PECCHIOLI (1993) emphasis that banking is a key sector of the economy providing the community with money balances and payment arrangement control of ownership of banks should therefore be maintained in Australia hands to ensure concern for the national interest.  Prudential regulation.  ROBERT BENCH (1992) has opined should have the following core elements:

(i)      Regulation covering pricing products and permissible activities (or non permissible activities).

(ii)     Protection regulation for customers, and the system as a whole but not necessarily market protection.

NWANKWO G.O. (1991) suggests the following four dimension classification as being more suitable to the Nigeria situation.  The first is structural, encompassing entry branching capital requirement and mergers.  The second is prudential, covering limit to permissible business, risk concentration, capital and liquidity adequacy statutory return etc.  The third involves the regulation for monetary policy purpose includes control over leading generally.  Interest rates, structure of lending and reserve requirements.  There are finally fair play controls.  This include controls over advertising, loans to staff and directions limits to insider trading truth in lending etc.  Structural regulation deals with entry, expansion exist and merging.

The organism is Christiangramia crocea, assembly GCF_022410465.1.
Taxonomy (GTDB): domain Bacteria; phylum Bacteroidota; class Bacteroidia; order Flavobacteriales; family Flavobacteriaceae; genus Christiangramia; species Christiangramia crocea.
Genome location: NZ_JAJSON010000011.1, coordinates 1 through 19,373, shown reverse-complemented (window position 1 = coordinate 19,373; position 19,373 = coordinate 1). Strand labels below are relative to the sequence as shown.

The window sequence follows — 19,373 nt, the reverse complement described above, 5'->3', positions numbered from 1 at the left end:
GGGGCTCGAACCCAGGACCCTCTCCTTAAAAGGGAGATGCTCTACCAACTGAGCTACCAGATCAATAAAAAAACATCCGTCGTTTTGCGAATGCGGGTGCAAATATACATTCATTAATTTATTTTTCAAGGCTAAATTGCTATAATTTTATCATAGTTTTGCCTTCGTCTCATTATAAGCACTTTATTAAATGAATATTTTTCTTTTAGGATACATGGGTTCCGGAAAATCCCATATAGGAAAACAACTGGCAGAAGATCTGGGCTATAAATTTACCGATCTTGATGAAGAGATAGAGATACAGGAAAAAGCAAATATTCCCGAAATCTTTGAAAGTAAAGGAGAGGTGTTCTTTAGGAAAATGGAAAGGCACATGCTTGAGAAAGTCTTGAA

In this attempt is made to examine the various approaches in trying to regulate the bank sector.  These regulatory policies are broken down into phases.

According to EPEN YOUNG DB (1995) the phase are FREE BANKING ERA 1852; some glaring features of this period were;